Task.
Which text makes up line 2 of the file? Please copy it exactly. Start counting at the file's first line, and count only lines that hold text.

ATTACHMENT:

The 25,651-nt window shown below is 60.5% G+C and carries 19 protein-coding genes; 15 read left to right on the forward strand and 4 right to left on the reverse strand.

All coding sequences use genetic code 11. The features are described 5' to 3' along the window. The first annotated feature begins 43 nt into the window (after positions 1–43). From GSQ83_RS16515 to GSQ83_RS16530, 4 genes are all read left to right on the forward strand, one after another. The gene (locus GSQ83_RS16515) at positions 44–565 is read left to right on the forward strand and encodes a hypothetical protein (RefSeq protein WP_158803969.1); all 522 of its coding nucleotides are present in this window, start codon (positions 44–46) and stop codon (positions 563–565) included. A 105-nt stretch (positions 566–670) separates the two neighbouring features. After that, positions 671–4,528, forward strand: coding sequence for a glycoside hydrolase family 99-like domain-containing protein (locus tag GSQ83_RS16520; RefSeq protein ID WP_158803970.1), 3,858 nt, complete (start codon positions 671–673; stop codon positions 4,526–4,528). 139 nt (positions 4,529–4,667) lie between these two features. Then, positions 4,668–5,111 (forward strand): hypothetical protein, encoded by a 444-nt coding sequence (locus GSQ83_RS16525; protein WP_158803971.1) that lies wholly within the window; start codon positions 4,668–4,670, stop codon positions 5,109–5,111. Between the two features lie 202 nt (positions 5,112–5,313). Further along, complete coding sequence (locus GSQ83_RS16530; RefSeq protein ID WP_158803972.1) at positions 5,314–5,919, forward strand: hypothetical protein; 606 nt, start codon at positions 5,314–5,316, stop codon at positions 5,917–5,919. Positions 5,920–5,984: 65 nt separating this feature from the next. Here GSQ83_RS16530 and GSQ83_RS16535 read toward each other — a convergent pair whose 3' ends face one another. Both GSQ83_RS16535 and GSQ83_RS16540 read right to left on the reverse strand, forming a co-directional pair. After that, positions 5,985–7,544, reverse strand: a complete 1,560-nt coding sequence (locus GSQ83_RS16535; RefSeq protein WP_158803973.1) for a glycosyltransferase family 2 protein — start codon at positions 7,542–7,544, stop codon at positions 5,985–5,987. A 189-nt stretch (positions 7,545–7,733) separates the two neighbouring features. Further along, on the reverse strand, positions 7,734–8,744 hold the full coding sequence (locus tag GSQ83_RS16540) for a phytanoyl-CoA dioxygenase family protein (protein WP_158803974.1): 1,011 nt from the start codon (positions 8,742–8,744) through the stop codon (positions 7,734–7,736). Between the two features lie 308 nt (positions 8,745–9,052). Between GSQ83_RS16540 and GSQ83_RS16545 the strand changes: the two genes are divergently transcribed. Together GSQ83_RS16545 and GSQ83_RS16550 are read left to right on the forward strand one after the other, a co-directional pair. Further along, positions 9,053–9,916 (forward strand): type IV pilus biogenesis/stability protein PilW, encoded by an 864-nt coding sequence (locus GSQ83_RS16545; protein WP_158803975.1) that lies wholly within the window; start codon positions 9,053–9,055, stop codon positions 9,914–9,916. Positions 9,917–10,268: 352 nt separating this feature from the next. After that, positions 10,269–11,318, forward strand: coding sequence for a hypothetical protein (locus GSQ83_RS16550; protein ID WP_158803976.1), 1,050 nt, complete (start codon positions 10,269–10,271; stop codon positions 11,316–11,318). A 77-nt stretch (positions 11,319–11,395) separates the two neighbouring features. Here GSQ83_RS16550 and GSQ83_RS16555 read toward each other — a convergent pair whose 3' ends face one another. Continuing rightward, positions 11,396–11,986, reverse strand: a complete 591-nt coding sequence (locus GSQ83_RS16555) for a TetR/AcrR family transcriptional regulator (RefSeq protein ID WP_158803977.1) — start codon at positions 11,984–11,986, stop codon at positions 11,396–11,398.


All coding sequences use genetic code 11. The features are described 5' to 3' along the window. The first annotated feature begins 43 nt into the window (after positions 1–43). From GSQ83_RS16515 to GSQ83_RS16530, 4 genes are all read left to right on the forward strand, one after another. The gene (locus GSQ83_RS16515) at positions 44–565 is read left to right on the forward strand and encodes a hypothetical protein (RefSeq protein WP_158803969.1); all 522 of its coding nucleotides are present in this window, start codon (positions 44–46) and stop codon (positions 563–565) included. A 105-nt stretch (positions 566–670) separates the two neighbouring features. After that, positions 671–4,528, forward strand: coding sequence for a glycoside hydrolase family 99-like domain-containing protein (locus tag GSQ83_RS16520; RefSeq protein ID WP_158803970.1), 3,858 nt, complete (start codon positions 671–673; stop codon positions 4,526–4,528). 139 nt (positions 4,529–4,667) lie between these two features. Then, positions 4,668–5,111 (forward strand): hypothetical protein, encoded by a 444-nt coding sequence (locus GSQ83_RS16525; protein WP_158803971.1) that lies wholly within the window; start codon positions 4,668–4,670, stop codon positions 5,109–5,111. Between the two features lie 202 nt (positions 5,112–5,313). Further along, complete coding sequence (locus GSQ83_RS16530; RefSeq protein ID WP_158803972.1) at positions 5,314–5,919, forward strand: hypothetical protein; 606 nt, start codon at positions 5,314–5,316, stop codon at positions 5,917–5,919. Positions 5,920–5,984: 65 nt separating this feature from the next. Here GSQ83_RS16530 and GSQ83_RS16535 read toward each other — a convergent pair whose 3' ends face one another. Both GSQ83_RS16535 and GSQ83_RS16540 read right to left on the reverse strand, forming a co-directional pair. After that, positions 5,985–7,544, reverse strand: a complete 1,560-nt coding sequence (locus GSQ83_RS16535; RefSeq protein WP_158803973.1) for a glycosyltransferase family 2 protein — start codon at positions 7,542–7,544, stop codon at positions 5,985–5,987. A 189-nt stretch (positions 7,545–7,733) separates the two neighbouring features. Further along, on the reverse strand, positions 7,734–8,744 hold the full coding sequence (locus tag GSQ83_RS16540) for a phytanoyl-CoA dioxygenase family protein (protein WP_158803974.1): 1,011 nt from the start codon (positions 8,742–8,744) through the stop codon (positions 7,734–7,736). Between the two features lie 308 nt (positions 8,745–9,052). Between GSQ83_RS16540 and GSQ83_RS16545 the strand changes: the two genes are divergently transcribed. Together GSQ83_RS16545 and GSQ83_RS16550 are read left to right on the forward strand one after the other, a co-directional pair. Further along, positions 9,053–9,916 (forward strand): type IV pilus biogenesis/stability protein PilW, encoded by an 864-nt coding sequence (locus GSQ83_RS16545; protein WP_158803975.1) that lies wholly within the window; start codon positions 9,053–9,055, stop codon positions 9,914–9,916. Positions 9,917–10,268: 352 nt separating this feature from the next. After that, positions 10,269–11,318, forward strand: coding sequence for a hypothetical protein (locus GSQ83_RS16550; protein ID WP_158803976.1), 1,050 nt, complete (start codon positions 10,269–10,271; stop codon positions 11,316–11,318). A 77-nt stretch (positions 11,319–11,395) separates the two neighbouring features. Here GSQ83_RS16550 and GSQ83_RS16555 read toward each other — a convergent pair whose 3' ends face one another. Continuing rightward, positions 11,396–11,986, reverse strand: a complete 591-nt coding sequence (locus GSQ83_RS16555) for a TetR/AcrR family transcriptional regulator (RefSeq protein ID WP_158803977.1) — start codon at positions 11,984–11,986, stop codon at positions 11,396–11,398.